Leading Lights
A polymath picks the historical and artistic figures that we should all know.

Reviewed by John Simon
Sunday, May 20, 2007


Necessary Memories From History and the Arts

By Clive James

Norton. 876 pp. $35

Let us concede some things to Clive James right away. He is, or can be, a brilliantly original thinker; he is, or can be, a brilliant writer. He has read voraciously and multifariously on any number of subjects and put it all to excellent use. He has taught himself several languages, including some Japanese, by means of serious reading with the dictionary by his side. And having journeyed all over the world and sojourned in many places, this Australian is truly cosmopolitan.

Such a wealth of prerequisites suggests the ideal author for Cultural Amnesia, an 876-page book assembling brief essays about epochal figures in history (including politics, sociology and philosophy) and the arts. There are film directors and actors, jazz musicians, a fashion designer (Coco Chanel), an opera singer (Zinka Milanov) and, like James himself, a television host (Dick Cavett).

Intellectual prowess so nearly encyclopedic comes at a price; it is hard for its possessor not to feel omniscient, his taste unimpeachable. Consciously, James offers many disarming disclaimers; but there remains the inexpugnable unconscious. Not content with adducing key figures of the past century, James enshrines others as far back as ancient Rome. To cite only literary, historical and philosophical luminaries, we encounter Chamfort, Gustave Flaubert, Heinrich Heine, John Keats, Montesquieu, Sainte-Beuve and Tacitus -- in alphabetical order, like the book itself.

Given this, how can the author escape the charge of arbitrariness? Had James picked a less absolutist subtitle, his choice of 107 heroes and villains would have been unassailable. I found reading about those I know as stimulating and rewarding as reading about those I didn't. Especially useful to Anglophone readers is the preponderance of foreign figures, most of whom James read in their native languages. Judicious is the inclusion of Hitler, Goebbels, Mao, Trotsky and their likes: evil geniuses as historic as the good ones.

The essays usually begin with a shorter, more generalized survey, followed by one or more sections expatiating on one or a few headlined quotations, sometimes no longer than a half-dozen words. Just about every essay wanders off onto other figures, writings, ideas, events. An essay about Miguel de Unamuno turns into one about book reviewing; one about Chaplin is mostly about Einstein; one about Eugenio Montale considers poetry, literature, music and ballet in general. The essay on Camus brings in Mrs. Ceausescu, Mussolini, Ezra Pound, T.S. Eliot, Marshal Pétain, Hitler and Fats Waller. Topics such as true or false democracy, terrorism and anti-Semitism appear everywhere. Names drop like autumn leaves as the obiter dictum is raised to a genre.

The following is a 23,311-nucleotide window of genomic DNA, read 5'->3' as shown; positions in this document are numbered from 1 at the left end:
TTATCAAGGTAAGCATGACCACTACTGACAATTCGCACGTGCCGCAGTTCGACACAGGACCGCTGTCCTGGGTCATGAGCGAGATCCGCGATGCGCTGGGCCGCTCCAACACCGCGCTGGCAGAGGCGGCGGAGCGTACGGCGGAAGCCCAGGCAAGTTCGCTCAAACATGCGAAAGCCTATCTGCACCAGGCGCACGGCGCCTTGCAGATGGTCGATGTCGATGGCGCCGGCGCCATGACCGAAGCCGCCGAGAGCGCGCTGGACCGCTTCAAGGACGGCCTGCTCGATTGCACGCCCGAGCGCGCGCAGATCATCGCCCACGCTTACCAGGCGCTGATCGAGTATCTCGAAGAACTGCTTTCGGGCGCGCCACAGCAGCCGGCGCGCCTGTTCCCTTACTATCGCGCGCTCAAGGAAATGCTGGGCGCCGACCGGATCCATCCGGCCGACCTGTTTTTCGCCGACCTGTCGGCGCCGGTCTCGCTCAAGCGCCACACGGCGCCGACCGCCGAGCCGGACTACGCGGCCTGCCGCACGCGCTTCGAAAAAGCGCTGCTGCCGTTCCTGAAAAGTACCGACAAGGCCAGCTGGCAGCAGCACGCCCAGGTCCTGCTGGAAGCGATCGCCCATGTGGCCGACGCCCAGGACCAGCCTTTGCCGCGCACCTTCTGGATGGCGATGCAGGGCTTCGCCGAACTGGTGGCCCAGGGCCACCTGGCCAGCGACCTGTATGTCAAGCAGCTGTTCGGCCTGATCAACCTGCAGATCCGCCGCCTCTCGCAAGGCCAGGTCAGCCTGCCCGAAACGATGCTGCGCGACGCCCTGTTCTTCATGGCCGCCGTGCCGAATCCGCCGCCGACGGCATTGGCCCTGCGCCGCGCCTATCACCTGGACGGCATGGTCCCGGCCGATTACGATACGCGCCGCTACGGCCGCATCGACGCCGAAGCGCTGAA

Though soup and dessert may be equally pleasing, you may not want to be, after a few dips into the one, jolted to the other. That, near the end of a rambling essay, James will usually return to the ostensible subject -- from mixed berries back to soup -- makes matters scarcely better.

On the credit side, James is a master of aphorism and wry humor. Brevity, we have it on good authority, is the soul of wit, and wit is the salt of the aphorism. A page without several epigrams is a rarity; a page without one, nonexistent. They range from tickling irony to stinging insight, often simultaneously. Herewith some samples:

"The only thing I have to say against most modern poetry is that so much of it avoids all verse conventions without rising to the level of decent prose."

On Walter Benjamin: "He got up into the realm of theory, where critics rank as philosophers if they are hard enough to read."

Concerning Portuguese Nobel laureate Jose Saramago: "He published an article pointing out that no ruling party elected by the people ever truly represents them. The possibility that an unelected ruling party would represent them even less he left unexamined."

From an essay on the French thinker Raymond Aron: "Though the French will probably go on thinking proudly of Sartre as the Victor Hugo of political philosophy -- the most mentions, the most mistresses, the biggest funeral -- Aron's name is nowadays quite often invoked by those who believe there is an alternative to getting everything brazenly wrong."

And finally, "This is a book about a world men made, and it taught plenty of us to wish that women had made it instead."

Entire essays are as pertinent and persuasive as these pregnant sallies. Despite no particular interest in jazz, I was completely won over by the entries on Louis Armstrong, Miles Davis and Duke Ellington. Furthermore, James possesses the magic touch for knocking usurpers like Sartre off their pedestals, reaffirming our love for the likes of Camus and making sure we don't overlook a heroine like Sophie Scholl. And how could we resist Tony Curtis sandwiched between the great philosopher Benedetto Croce and the distinguished scholar-critic Ernst Robert Curtius?

On the debit side, James's German is riddled with shocking errors; his French, less so. More disturbing are flaws in his English: "Polgar, whom he realized was his equal"; "Thankfully he was too old"; and "the main reason . . . was because." Occasionally, too, misinformation: An art song in French is a mélodie, not a chanson.

But none of this makes the often delightfully autobiographical Cultural Amnesia less cherishable. The warts are few; the all is absorbing. ·

John Simon is the New York theater critic for Bloomberg News and the "Etcetera" columnist for Broadway.com.

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